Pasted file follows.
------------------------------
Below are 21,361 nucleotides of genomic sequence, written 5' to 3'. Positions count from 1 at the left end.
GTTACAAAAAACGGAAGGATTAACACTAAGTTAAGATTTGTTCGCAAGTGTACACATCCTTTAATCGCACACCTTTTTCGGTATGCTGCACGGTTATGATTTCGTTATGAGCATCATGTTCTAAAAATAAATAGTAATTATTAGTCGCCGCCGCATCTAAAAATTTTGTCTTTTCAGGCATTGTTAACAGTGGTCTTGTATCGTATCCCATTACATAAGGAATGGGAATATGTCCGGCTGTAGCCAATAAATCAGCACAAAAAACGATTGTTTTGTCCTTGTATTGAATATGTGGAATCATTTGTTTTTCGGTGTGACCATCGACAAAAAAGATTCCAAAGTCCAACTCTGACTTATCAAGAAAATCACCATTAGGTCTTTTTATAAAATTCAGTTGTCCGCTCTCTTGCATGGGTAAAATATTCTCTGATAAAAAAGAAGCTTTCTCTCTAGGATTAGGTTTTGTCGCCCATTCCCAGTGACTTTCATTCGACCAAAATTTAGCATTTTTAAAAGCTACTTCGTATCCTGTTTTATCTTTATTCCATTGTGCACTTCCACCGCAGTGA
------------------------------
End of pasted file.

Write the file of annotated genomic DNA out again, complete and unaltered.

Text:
Below are 21,361 nucleotides of genomic sequence, written 5' to 3'. Positions count from 1 at the left end.
GTTACAAAAAACGGAAGGATTAACACTAAGTTAAGATTTGTTCGCAAGTGTACACATCCTTTAATCGCACACCTTTTTCGGTATGCTGCACGGTTATGATTTCGTTATGAGCATCATGTTCTAAAAATAAATAGTAATTATTAGTCGCCGCCGCATCTAAAAATTTTGTCTTTTCAGGCATTGTTAACAGTGGTCTTGTATCGTATCCCATTACATAAGGAATGGGAATATGTCCGGCTGTAGCCAATAAATCAGCACAAAAAACGATTGTTTTGTCCTTGTATTGAATATGTGGAATCATTTGTTTTTCGGTGTGACCATCGACAAAAAAGATTCCAAAGTCCAACTCTGACTTATCAAGAAAATCACCATTAGGTCTTTTTATAAAATTCAGTTGTCCGCTCTCTTGCATGGGTAAAATATTCTCTGATAAAAAAGAAGCTTTCTCTCTAGGATTAGGTTTTGTCGCCCATTCCCAGTGACTTTCATTCGACCAAAATTTAGCATTTTTAAAAGCTACTTCGTATCCTGTTTTATCTTTATTCCATTGTGCACTTCCACCGCAGTGA